Most people would assume that this novel would be a science fiction or a post-apocalyptic novel. Like Uglies, the plastic surgery or restorations were made to push up people’s ego, self-confidence, and images in order to ignore reality, however, there is always that one person who is in control of all of this. So in a sense, ignoring reality and pain is a sort of brainwashing, because most of the time there is someone behind the scenes, who has the privilege and the skill to create the facade and the dream. There is no such thing as a fantasy or a better reality because they are both constructed by the hands of reality itself, the cruelty, the coldness. The people of The Box and the Briefcase are all trying to escape a world of violence, sickness, and the general ugliness of the human race. Hence is why they trapped themselves in a city filled with pleasures and perfection. People can fulfill their materialistic needs, their shallowness, and never have to worry about getting robbed and murdered.
However, the main character, the whole entire equation is Sylmara and the others are the answers, the reason why Beverly Hills exist. She is one of the people who noticed that ignoring the real thing is just as sinful than enduring it. That’s why novels like this are possibly some of the most haunting, because it’s coming soon. People are already doing it, especially the ones that are privileged enough and have the money to do it. They always say “Money doesn’t bring happiness,” that saying is almost a cliche, since it is overused and no matter how many times you say it, someone will either disagree or just continue on in their own world. I honestly feel like I’m not doing justice for this novel with this review.
I find novels like The Box and the Briefcase (it’s a long title, please excuse me) to be quite haunting (and better than the other sorts of media I compared it to) because it seemed a bit more realistic. In real life, people are trying to escape the poverty and achieve fantasies in accessible containers and surgeries. We go to the mall and consume everything, buy, buy, all the objects that we probably don’t need, like designer purses that are actually pretty ugly despite the Gucci tag, shoes that are hard to walk in but scream FASHION! and clothing that doesn’t even fit us but scream SEX APPEAL! or LOTS OF CASH! Then we shoot pictures of people and exaggerate their features and slap them on billboards. We all look up and say I want that nose bridge, those cheekbones, those breasts. I don’t want wrinkles or age spots, or a flat nose or a nose that’s too big and pointy, or a certain skin tone, and I want that trimmed magazine body.
We want to look good, in the unreal fantastical way, human dolls, and then we forget that we can have that disintegrate when the fatal sicknesses come in. We want all of this perfection and in reality, we look fine, we’re doing fine most of the time, and there is nothing we can do about it. The Earth will still rotate on and all of this beauty and material items are temporary, as soon as the crust of the Earth opens and explodes, none of that will be around, including us. What I’m saying has already been said and written multiple times. However, what most people don’t notice is that we lose ourselves in all of this, even now, as we stare at iPads all day and play Flappy Bird (except for me,I just read till my eyes explode and then I play Super Mario Galaxy and lose all of my lives by falling into the same hole over and over and not learning from my mistakes.) We lose what makes us human, imperfections are the reasons why life can be so fascinating and so disgusting. A plastic being is a despicable being. Well, that’s a little cruel.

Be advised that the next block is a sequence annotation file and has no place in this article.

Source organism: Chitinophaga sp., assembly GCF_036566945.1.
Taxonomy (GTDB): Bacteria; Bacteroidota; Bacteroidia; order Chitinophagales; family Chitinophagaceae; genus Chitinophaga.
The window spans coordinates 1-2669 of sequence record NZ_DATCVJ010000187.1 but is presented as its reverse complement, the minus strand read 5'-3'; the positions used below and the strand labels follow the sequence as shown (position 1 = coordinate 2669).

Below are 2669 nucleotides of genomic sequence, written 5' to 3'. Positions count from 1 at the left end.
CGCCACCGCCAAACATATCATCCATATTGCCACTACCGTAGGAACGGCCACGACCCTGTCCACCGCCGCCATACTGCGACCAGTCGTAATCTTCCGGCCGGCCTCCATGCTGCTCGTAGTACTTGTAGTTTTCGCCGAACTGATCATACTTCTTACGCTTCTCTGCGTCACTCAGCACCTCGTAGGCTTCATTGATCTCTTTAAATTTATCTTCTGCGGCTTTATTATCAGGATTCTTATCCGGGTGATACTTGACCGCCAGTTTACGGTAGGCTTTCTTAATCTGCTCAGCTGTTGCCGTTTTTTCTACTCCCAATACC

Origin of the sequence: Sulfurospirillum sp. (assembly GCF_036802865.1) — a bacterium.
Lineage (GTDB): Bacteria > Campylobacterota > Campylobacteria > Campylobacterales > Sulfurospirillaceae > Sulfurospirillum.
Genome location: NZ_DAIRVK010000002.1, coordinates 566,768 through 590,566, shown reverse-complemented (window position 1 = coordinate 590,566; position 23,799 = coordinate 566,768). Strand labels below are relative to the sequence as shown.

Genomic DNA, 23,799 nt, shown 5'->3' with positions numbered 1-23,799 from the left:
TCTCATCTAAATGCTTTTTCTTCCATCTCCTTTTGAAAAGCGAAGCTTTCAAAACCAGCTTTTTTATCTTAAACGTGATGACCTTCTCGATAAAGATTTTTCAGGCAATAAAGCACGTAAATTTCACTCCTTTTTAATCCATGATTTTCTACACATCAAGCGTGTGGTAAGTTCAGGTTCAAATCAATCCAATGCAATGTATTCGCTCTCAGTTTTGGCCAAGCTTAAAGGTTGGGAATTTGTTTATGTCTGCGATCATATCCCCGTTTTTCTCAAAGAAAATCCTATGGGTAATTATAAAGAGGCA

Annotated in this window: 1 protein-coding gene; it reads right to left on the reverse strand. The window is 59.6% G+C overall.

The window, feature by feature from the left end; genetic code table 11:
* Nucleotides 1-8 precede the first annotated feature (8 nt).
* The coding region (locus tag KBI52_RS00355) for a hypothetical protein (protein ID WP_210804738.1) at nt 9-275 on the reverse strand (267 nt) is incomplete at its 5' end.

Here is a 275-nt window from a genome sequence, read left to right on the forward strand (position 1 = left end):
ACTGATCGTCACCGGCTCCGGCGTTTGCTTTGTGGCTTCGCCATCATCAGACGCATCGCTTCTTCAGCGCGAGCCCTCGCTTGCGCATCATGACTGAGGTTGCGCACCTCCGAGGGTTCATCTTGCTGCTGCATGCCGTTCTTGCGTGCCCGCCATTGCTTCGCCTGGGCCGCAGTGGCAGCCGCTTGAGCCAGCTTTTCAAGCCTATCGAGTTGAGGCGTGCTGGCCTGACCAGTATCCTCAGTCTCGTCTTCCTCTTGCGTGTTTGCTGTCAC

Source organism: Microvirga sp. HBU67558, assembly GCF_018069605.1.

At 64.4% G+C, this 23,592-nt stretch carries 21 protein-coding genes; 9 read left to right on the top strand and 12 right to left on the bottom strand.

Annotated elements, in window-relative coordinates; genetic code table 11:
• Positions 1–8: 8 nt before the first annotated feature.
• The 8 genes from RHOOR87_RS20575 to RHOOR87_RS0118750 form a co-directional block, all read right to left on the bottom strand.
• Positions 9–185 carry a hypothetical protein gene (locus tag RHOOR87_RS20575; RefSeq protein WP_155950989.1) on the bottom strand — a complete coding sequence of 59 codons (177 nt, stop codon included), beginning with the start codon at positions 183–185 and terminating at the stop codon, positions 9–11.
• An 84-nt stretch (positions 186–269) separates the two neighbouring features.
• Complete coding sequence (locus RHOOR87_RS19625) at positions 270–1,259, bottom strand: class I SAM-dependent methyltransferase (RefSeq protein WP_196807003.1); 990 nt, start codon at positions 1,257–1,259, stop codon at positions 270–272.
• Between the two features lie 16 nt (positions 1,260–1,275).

What more can I say? Well, I will say that this novel, compared to Keller’s previous ones, his writing has grown a lot more matured, a lot more confident in its sentences. I guarantee that this blog has so many punctuation and grammar mistakes that the sentence above would seem odd coming out of this hulk of text. Keller has used words to discover the meaning of life and to understand our inner flaws. He also used words from a variety of different languages in his stories, which in my opinion is one of the best ways to envelop a reader into a country and a culture. Oddly enough, some people find that alienating, I’m not sure why, that never bothered me. Then I noticed that most of the people who say that are typically quite ignorant of other people’s cultures, but I could be wrong. The whole novel itself is a lot different from his other works and possibly maybe his best so far. I hope this review all makes sense, I don’t even like to call these reviews sometimes, because they kind of aren’t compared to the more popular, professional ones. It’s more like my thoughts, the ones that floated in and out of my ears as I read it. Well, that’s it I guess, don’t be a moleque or be a good moleque. I searched that word online and found the definition, and probably used it wrong. 再见! (Goodbye) I don’t speak fluent Chinese, yet, maybe ten years later.